So, I'm at a dear friend's house in Houston and the door bell rings.
My friend is upstairs and I figure it's okay for me to answer the door because some mutual friends are coming over and it would be logical for them to be the ones at the door, right?
But no, it's a girl scout. A cute little, probably eight-year-old, black girl with the quintesential braids and barettes wearing a little green vest-y uniform. And she looks at me with these big brown eyes, smiles beguilingly, introduces herself, and gives me the spiel about girl-scout cookies.
Of course I tell her I'm not the one who lives here and run upstairs to consult with the one who does.
She says they've already bought some cookies.
So I go back to the door and tell the little girl that the people who live here have already bought cookies.
Side note - my mind decides to take the opportunity at the most absurd times to switch into "professional Esther" mode, so I end my little monologue to the girl scout with "Have a good day" as if I'm speaking to someone over the phone while I'm at work or something.
Girl Scout says "Okay" and turns to walk back to her mother's car.
Suddenly I decide that "Have a good day" is not the best way to end a conversation with a tiny person, so I say "Good Luck!" in my most cheerful voice.
She stops, turns with her braids swinging around, flashes me an enormous smile, says "Thanks!" and proceeds to skip down the walk, skirt and braids swinging.
She was just so cute that I felt sad we hadn't bought any cookies from her. I would have bought some myself if I had been at my own house. Now you may call me ridiculous if you like, but I really felt terrible for not buying any cookies from her. It felt kind of like I'd taken something wonderful away from her.
(Haha, perhaps this is not wise. I might or might not be revealing to the entire world that I can be easily guilt-tripped into anything. Hmmmm.)
Then, when I'd made it back into the house, another friend looked at me and said "Esther, you were so nice! I would have just said 'No Thanks' and shut the door immediately." Now I know the dear friend who said that and I know that if she had seen that angel face at her door, she wouldn't have actually done what she said.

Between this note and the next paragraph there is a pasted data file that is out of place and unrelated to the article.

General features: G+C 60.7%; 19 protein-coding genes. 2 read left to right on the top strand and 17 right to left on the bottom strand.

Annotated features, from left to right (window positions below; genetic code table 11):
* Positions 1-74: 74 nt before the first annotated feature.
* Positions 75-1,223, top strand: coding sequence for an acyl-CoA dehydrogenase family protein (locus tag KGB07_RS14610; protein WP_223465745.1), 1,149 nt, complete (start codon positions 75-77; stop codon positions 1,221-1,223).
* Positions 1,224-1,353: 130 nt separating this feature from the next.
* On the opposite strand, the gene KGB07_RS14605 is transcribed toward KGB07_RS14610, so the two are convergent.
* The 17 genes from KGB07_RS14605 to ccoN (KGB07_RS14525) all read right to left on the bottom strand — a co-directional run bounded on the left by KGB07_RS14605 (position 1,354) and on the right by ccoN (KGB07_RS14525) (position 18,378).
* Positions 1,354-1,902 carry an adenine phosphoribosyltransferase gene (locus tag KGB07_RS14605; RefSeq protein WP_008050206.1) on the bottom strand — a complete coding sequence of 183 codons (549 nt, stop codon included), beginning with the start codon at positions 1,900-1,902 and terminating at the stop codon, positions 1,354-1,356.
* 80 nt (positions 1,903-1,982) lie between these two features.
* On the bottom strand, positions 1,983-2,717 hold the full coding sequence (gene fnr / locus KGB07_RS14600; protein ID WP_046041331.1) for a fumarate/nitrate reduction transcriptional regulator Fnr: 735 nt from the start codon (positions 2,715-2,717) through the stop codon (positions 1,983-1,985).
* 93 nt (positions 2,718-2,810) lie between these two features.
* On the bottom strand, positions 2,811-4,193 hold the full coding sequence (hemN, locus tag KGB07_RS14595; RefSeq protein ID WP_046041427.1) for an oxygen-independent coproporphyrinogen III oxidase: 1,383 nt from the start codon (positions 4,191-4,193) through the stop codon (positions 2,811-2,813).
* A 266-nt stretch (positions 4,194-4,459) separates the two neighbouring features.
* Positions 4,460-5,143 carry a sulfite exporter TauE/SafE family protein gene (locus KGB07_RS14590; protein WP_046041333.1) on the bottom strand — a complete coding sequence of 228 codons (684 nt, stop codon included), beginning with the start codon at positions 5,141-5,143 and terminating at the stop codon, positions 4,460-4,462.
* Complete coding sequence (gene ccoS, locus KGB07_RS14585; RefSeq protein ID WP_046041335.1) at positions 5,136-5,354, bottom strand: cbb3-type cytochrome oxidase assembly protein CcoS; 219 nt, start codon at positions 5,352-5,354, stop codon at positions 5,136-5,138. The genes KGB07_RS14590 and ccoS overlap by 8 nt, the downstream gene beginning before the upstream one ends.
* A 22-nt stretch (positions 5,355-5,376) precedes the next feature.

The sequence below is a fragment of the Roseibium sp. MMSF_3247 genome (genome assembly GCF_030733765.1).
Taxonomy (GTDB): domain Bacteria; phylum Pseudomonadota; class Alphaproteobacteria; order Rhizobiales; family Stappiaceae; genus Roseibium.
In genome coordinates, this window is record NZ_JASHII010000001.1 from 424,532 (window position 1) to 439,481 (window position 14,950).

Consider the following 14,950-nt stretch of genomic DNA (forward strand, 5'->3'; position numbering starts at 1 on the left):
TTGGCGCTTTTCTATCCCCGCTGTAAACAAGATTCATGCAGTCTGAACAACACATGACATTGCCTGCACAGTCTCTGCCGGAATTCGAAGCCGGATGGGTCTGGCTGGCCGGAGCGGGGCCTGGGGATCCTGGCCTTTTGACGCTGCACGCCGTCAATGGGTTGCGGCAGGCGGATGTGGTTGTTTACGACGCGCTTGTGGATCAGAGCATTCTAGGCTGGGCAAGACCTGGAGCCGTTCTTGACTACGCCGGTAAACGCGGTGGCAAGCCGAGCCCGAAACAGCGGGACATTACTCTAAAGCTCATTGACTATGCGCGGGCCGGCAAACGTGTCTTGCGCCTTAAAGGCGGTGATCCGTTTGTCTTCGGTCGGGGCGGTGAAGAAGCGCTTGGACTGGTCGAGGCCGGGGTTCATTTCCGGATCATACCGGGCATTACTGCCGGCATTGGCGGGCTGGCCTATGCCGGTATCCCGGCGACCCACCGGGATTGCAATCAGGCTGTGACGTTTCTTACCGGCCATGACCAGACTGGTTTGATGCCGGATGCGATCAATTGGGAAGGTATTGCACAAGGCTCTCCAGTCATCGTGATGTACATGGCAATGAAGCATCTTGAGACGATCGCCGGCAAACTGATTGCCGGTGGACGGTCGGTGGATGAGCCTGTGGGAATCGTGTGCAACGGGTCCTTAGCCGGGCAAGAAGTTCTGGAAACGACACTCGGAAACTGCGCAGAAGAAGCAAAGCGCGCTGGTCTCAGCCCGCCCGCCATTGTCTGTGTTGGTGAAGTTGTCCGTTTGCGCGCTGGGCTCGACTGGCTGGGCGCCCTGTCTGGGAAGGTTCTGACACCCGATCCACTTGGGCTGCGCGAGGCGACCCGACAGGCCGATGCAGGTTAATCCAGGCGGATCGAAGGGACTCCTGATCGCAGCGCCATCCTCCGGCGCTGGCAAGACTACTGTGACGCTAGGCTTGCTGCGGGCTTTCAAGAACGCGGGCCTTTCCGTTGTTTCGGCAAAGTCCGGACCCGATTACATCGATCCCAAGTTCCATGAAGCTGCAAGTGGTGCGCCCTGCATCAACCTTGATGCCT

But she didn't see her.
Where she was standing, she couldn't see the eager eyes which not only looked up at me, but which looked into the house and saw "big girls" all over the place curling their hair and painting their toe-nails, obviously having a big girl party that the tiny one wanted to be a part of. She couldn't see that genuine smile and those hands already half stretched toward me with the order form. Where she was standing, she probably only heard my voice because the tiny one had a tiny voice to match herself.
And that's when it hit me.
I saw the situation one way because I was standing in full view of everything. My friend upstairs saw it another way because she couldn't see or hear anything. My friend downstairs saw it another way because she only heard tidbits and didn't see anything.
It's all a matter of where you're standing.
PS - Don't worry. If two dozen girl scouts came to my door in a row, I wouldn't buy cookies from every single one. And if some one smiled sweetly and asked me to jump off the Brooklyn Bridge, I wouldn't do it.
Maybe I'm not so easily guilt-tripped after all.
1 year ago